All of us have experienced the sting of sarcasm at one time or another. On the surface we normally dismiss it as a little humor, but it can also be extremely hurtful. Typically, the content of the statement is not the issue; it’s how the tone of those words is expressed.
Realize that when someone expresses sarcasm, it is a mirror to the person’s own insecurities and a self-destructive way to strengthen self-respect. How can people be happy with themselves when their apparent joy is the result of being verbally destructive toward another person? Sarcasm is often hurtful to the recipient, and it diminishes the character and the self-respect of the individual delivering the sarcasm.
I have also found it interesting how sarcastic individuals seem gleeful and feel clever after they shoot their sarcastic venom. It is never clever to demean another person, for it is a self-poisoning attribute. In many respects, sarcasm has become a part of everyday existence. It can be in jest, but many times it is used as an underhanded subtle attack on others.
What do we teach our children when we are an example of being sarcastic? It encourages a belief that sarcasm is an acceptable behavior and supports the illusion that sarcasm is a positive attribute because it generates attention. We need to embolden our children, and their friends, to take the high road by being respectful and not degrading. It will pay dividends in the long run and only generate greater individual leadership and peer respect.
In the process of conducting constructive discourse in an adult or business setting, there is no place for sarcasm. It distracts attention away from the discourse and redirects purposeful discussion to personal accusations and innuendos. In many cases, sarcastic remarks are used as a defense mechanism to attempt to relinquish accountability for the potential negative outcome of the discourse. Inevitably this is a losing strategy, both personally and professionally.
Finally, sarcasm is an attempt to substantiate superior intellect over others and justify an elitist attitude. Sarcasm may appear clever and humorous at the time it is used, but no one takes sarcasm as a serious indicator of an individual’s level of intelligence, integrity, and character. Most important, sarcasm deteriorates the amount of trust that is established between people.
The old saying, “If you have nothing positive to say about someone don’t say it,” is in need of being reinvigorated in our ever-increasing verbally sniping society. So enjoy taking the high road and establishing a non-sarcastic example that is respected by all.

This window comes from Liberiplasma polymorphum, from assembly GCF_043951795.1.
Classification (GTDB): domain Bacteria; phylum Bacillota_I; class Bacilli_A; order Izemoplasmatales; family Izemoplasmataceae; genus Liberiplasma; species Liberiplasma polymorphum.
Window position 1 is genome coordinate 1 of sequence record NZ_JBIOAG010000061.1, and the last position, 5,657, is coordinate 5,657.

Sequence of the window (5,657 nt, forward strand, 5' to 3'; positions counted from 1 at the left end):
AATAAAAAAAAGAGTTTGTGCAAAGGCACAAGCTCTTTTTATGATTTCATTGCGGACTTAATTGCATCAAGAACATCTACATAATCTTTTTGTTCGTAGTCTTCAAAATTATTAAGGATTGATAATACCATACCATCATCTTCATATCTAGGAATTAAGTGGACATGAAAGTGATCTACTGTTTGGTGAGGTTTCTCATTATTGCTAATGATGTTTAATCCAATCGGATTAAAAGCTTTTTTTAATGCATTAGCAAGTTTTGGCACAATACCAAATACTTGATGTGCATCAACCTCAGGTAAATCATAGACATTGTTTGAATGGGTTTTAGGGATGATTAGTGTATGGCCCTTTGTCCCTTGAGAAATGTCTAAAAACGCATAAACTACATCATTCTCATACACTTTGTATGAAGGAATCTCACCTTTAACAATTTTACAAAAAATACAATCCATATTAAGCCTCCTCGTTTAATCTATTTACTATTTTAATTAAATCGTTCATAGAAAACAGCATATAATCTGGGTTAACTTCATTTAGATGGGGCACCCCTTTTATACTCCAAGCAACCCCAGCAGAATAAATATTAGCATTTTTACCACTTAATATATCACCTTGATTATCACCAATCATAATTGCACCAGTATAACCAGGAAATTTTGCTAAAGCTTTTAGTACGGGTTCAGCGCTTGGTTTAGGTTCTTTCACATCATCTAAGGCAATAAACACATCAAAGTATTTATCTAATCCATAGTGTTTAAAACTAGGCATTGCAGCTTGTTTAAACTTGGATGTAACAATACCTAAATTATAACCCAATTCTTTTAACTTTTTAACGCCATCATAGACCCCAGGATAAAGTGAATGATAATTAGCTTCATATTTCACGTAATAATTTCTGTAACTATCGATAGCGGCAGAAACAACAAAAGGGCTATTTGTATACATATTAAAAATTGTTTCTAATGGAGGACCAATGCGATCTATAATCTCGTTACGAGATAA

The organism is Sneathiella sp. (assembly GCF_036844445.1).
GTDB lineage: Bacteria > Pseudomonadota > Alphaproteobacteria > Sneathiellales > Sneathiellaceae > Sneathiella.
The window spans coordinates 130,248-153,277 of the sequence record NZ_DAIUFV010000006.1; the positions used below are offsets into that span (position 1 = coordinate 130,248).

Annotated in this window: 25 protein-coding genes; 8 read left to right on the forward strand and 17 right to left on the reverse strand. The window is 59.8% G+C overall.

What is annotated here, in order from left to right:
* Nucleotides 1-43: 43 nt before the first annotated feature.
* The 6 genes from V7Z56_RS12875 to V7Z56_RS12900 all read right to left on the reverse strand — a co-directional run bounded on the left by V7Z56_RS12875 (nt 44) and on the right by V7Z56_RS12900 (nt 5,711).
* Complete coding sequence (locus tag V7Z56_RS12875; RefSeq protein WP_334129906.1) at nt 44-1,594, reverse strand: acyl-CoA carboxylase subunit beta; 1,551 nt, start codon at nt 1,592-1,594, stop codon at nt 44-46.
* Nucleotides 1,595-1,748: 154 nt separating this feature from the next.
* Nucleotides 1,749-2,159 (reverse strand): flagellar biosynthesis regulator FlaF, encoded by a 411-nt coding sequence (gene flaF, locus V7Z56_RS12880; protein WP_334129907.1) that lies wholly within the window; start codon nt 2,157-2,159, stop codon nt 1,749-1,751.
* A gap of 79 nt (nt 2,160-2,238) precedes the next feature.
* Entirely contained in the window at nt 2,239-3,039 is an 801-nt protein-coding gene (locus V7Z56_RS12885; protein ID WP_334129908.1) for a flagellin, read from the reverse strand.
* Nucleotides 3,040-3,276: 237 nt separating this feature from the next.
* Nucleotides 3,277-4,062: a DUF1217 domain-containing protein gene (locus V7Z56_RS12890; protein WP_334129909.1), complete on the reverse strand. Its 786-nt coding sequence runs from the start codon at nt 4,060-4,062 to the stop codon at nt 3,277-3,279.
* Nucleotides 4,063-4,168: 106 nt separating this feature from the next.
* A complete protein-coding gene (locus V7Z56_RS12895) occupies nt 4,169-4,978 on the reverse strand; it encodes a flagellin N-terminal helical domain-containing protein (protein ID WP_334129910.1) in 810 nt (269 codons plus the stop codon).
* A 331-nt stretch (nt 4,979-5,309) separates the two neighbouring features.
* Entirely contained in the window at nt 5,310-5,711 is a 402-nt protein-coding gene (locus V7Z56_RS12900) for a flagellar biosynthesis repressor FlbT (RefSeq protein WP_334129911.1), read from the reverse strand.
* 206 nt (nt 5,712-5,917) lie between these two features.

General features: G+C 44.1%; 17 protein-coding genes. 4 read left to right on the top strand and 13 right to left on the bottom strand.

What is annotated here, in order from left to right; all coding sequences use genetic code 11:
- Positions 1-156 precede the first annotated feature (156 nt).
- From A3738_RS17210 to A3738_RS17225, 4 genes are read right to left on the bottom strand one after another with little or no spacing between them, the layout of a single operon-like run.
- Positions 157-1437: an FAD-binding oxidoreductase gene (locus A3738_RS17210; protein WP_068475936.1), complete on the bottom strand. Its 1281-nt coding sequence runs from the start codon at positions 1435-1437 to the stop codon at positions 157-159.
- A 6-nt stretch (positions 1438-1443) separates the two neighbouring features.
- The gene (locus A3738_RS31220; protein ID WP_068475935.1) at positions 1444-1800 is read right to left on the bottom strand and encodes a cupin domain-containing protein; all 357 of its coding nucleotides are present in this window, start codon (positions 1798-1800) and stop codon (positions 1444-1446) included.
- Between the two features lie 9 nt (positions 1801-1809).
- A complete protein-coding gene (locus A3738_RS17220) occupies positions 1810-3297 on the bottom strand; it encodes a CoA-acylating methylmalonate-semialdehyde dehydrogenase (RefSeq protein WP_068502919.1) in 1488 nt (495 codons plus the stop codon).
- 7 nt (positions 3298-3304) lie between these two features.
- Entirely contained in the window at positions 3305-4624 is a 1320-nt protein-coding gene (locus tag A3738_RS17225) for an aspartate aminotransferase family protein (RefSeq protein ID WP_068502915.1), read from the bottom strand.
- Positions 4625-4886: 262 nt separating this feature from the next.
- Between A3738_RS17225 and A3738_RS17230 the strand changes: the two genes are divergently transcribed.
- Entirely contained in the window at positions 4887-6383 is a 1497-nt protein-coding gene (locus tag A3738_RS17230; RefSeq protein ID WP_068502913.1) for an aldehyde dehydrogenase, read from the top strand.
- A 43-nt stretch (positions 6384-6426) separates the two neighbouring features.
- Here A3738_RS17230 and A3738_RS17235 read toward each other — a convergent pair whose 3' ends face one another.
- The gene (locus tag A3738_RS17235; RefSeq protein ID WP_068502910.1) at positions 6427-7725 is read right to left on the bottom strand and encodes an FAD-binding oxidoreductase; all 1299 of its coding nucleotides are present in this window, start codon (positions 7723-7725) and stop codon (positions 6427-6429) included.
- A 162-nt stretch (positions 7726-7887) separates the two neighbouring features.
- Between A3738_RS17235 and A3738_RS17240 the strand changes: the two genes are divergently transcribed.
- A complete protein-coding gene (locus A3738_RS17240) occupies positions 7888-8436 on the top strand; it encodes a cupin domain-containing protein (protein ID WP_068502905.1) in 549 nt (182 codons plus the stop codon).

Integrity is an important core value, is a positive leadership trait, and is a principle of behavior used commonly to define the character of a person. So I ask you, “What is integrity?” The Oxford Dictionary definition of integrity states, “The quality of being honest and having strong moral principles: moral uprightness.”
How do you know if a person possesses integrity? Well, do you enjoy dealing with people who are indecisive, say one thing and then do the opposite, or who are inconsistent? Probably not. When you are around individuals like that you often lose respect for them because they are not displaying integrity.
Consistency in behavior is the first step to understanding if a person has integrity. However, that’s not the whole picture. You can probably cite many examples of people who have been consistent in their convictions and beliefs, and in the process have destroyed societies and decimated humanity.
The other component that gives integrity its meaning and therefore credibility is morality. Morality is defined in the same dictionary as, “The extent to which an action is right or wrong.” Certainly that definition can be left to an enormous amount of interpretation. There are some who believe that exterminating others simply because they do not believe in the same God as they do is completely moral. Regardless of some form of structured religion, I define morality in my life as how I treat another human being, and I believe we should treat one another with dignity and respect.